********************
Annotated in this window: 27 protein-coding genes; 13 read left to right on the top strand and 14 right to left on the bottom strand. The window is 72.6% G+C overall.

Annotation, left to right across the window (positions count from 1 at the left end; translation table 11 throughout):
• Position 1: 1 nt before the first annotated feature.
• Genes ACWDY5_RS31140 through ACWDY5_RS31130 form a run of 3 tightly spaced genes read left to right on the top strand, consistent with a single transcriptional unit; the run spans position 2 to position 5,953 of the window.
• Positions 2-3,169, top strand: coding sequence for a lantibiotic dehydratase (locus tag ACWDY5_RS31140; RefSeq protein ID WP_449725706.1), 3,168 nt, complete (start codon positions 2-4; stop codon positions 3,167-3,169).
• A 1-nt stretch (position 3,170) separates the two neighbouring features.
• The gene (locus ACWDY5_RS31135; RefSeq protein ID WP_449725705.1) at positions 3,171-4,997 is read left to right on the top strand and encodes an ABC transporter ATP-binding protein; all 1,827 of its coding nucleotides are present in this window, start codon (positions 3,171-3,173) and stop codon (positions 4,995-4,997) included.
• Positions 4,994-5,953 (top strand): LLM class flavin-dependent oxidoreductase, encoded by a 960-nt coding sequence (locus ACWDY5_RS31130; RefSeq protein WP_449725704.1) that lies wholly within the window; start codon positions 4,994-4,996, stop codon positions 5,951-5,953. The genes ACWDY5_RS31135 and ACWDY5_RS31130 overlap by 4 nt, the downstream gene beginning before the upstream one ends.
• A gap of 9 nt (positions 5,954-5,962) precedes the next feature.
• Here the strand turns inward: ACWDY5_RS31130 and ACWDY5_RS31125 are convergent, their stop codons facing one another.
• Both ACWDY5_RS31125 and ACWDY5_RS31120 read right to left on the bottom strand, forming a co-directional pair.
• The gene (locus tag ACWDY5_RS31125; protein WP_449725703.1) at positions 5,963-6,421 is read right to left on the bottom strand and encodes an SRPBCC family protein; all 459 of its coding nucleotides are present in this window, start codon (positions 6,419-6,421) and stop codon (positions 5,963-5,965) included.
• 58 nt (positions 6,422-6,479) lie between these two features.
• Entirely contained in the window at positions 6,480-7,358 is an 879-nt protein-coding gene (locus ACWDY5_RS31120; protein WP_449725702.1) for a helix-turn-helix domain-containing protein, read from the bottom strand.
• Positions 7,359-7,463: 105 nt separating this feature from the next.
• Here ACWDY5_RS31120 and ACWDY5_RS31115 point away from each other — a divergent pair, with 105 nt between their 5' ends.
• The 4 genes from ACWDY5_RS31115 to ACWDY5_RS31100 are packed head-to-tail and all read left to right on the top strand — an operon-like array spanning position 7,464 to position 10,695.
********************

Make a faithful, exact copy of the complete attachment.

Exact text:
Annotated in this window: 27 protein-coding genes; 13 read left to right on the top strand and 14 right to left on the bottom strand. The window is 72.6% G+C overall.

Annotation, left to right across the window (positions count from 1 at the left end; translation table 11 throughout):
• Position 1: 1 nt before the first annotated feature.
• Genes ACWDY5_RS31140 through ACWDY5_RS31130 form a run of 3 tightly spaced genes read left to right on the top strand, consistent with a single transcriptional unit; the run spans position 2 to position 5,953 of the window.
• Positions 2-3,169, top strand: coding sequence for a lantibiotic dehydratase (locus tag ACWDY5_RS31140; RefSeq protein ID WP_449725706.1), 3,168 nt, complete (start codon positions 2-4; stop codon positions 3,167-3,169).
• A 1-nt stretch (position 3,170) separates the two neighbouring features.
• The gene (locus ACWDY5_RS31135; RefSeq protein ID WP_449725705.1) at positions 3,171-4,997 is read left to right on the top strand and encodes an ABC transporter ATP-binding protein; all 1,827 of its coding nucleotides are present in this window, start codon (positions 3,171-3,173) and stop codon (positions 4,995-4,997) included.
• Positions 4,994-5,953 (top strand): LLM class flavin-dependent oxidoreductase, encoded by a 960-nt coding sequence (locus ACWDY5_RS31130; RefSeq protein WP_449725704.1) that lies wholly within the window; start codon positions 4,994-4,996, stop codon positions 5,951-5,953. The genes ACWDY5_RS31135 and ACWDY5_RS31130 overlap by 4 nt, the downstream gene beginning before the upstream one ends.
• A gap of 9 nt (positions 5,954-5,962) precedes the next feature.
• Here the strand turns inward: ACWDY5_RS31130 and ACWDY5_RS31125 are convergent, their stop codons facing one another.
• Both ACWDY5_RS31125 and ACWDY5_RS31120 read right to left on the bottom strand, forming a co-directional pair.
• The gene (locus tag ACWDY5_RS31125; protein WP_449725703.1) at positions 5,963-6,421 is read right to left on the bottom strand and encodes an SRPBCC family protein; all 459 of its coding nucleotides are present in this window, start codon (positions 6,419-6,421) and stop codon (positions 5,963-5,965) included.
• 58 nt (positions 6,422-6,479) lie between these two features.
• Entirely contained in the window at positions 6,480-7,358 is an 879-nt protein-coding gene (locus ACWDY5_RS31120; protein WP_449725702.1) for a helix-turn-helix domain-containing protein, read from the bottom strand.
• Positions 7,359-7,463: 105 nt separating this feature from the next.
• Here ACWDY5_RS31120 and ACWDY5_RS31115 point away from each other — a divergent pair, with 105 nt between their 5' ends.
• The 4 genes from ACWDY5_RS31115 to ACWDY5_RS31100 are packed head-to-tail and all read left to right on the top strand — an operon-like array spanning position 7,464 to position 10,695.